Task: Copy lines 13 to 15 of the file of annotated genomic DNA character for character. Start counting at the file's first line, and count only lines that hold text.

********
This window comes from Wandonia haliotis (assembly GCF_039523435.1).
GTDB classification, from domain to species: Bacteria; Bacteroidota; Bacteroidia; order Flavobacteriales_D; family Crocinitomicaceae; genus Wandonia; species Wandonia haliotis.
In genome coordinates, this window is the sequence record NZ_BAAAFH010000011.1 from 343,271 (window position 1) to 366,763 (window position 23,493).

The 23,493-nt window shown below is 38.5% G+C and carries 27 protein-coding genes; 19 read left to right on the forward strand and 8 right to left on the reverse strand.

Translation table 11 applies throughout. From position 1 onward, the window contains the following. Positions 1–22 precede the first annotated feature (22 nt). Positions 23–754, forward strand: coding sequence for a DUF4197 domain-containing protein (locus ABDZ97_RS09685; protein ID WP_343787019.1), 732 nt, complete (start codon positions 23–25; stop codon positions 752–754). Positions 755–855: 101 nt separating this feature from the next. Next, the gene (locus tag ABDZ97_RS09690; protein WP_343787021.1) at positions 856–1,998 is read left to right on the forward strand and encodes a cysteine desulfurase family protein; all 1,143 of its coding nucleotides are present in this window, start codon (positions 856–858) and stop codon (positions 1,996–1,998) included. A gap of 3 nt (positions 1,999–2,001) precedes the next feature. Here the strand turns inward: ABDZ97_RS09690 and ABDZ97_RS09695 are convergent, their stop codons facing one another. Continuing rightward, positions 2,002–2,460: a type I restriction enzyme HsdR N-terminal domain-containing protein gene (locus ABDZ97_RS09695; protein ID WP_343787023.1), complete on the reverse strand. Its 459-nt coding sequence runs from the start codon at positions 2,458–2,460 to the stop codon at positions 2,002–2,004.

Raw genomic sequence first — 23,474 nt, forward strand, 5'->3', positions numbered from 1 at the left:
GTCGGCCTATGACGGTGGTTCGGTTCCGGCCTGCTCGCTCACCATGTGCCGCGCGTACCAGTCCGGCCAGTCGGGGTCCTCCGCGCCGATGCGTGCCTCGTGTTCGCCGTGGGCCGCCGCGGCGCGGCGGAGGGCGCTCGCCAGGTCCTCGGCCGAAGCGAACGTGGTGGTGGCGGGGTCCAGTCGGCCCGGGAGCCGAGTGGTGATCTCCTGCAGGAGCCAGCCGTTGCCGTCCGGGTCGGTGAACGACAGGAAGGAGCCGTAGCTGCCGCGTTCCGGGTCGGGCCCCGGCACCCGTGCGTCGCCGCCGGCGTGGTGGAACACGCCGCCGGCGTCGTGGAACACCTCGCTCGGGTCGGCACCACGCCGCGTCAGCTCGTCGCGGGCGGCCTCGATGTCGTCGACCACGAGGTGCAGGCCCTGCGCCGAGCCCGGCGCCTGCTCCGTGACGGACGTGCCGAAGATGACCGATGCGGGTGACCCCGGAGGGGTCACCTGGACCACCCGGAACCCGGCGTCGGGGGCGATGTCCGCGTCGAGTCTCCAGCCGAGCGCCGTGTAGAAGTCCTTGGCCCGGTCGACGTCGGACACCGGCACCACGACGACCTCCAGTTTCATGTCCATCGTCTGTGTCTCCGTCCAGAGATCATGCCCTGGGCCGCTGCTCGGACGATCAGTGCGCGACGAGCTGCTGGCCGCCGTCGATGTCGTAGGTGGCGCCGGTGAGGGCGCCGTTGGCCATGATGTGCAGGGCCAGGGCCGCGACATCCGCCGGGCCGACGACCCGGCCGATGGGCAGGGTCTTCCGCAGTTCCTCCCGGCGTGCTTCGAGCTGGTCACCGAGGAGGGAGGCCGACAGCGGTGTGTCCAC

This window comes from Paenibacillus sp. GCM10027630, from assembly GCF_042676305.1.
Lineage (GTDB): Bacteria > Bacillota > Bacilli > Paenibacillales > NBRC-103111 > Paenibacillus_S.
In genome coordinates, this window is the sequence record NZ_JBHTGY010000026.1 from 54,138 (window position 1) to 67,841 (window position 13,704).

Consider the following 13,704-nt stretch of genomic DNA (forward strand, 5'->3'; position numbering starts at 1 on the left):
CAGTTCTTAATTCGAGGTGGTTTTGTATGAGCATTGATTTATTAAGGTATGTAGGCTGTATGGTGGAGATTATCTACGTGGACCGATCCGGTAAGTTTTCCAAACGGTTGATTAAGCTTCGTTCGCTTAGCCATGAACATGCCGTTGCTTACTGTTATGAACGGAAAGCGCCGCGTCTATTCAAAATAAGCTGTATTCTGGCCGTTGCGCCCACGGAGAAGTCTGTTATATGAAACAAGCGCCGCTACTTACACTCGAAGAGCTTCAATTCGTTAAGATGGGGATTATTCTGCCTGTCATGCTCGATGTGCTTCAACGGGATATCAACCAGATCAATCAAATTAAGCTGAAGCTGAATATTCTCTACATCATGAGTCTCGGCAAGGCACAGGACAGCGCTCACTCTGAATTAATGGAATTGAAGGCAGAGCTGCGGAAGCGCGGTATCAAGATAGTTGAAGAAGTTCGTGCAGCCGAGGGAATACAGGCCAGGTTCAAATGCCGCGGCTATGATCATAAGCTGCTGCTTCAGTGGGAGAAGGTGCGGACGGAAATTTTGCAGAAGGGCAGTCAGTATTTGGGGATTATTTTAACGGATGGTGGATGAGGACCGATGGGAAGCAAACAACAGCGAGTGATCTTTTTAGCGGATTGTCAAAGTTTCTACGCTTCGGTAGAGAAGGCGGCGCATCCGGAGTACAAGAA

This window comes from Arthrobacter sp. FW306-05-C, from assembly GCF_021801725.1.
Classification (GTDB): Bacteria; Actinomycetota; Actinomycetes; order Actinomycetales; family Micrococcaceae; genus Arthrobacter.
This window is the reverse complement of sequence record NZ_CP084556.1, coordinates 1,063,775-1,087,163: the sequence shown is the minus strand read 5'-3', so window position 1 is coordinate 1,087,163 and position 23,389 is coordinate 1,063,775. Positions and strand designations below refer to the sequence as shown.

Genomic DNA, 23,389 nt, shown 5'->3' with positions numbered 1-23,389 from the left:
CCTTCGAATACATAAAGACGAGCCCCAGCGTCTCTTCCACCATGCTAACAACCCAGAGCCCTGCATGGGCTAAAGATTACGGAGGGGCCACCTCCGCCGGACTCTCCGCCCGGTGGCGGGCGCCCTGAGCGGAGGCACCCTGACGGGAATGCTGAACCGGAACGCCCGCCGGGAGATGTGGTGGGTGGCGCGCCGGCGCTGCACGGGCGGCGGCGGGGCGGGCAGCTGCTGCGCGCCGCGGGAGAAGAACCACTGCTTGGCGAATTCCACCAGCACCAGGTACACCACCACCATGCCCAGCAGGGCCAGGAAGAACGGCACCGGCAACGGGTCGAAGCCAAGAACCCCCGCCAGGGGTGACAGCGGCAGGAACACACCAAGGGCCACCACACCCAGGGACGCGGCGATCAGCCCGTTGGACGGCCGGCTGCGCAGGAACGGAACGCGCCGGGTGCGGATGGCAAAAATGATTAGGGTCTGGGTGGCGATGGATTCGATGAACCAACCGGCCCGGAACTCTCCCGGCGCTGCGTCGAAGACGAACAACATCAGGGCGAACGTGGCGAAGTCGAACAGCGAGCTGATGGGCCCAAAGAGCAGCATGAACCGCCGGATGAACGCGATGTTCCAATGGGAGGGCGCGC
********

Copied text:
This window comes from Arthrobacter sp. FW306-05-C, from assembly GCF_021801725.1.
Classification (GTDB): Bacteria; Actinomycetota; Actinomycetes; order Actinomycetales; family Micrococcaceae; genus Arthrobacter.
This window is the reverse complement of sequence record NZ_CP084556.1, coordinates 1,063,775-1,087,163: the sequence shown is the minus strand read 5'-3', so window position 1 is coordinate 1,087,163 and position 23,389 is coordinate 1,063,775. Positions and strand designations below refer to the sequence as shown.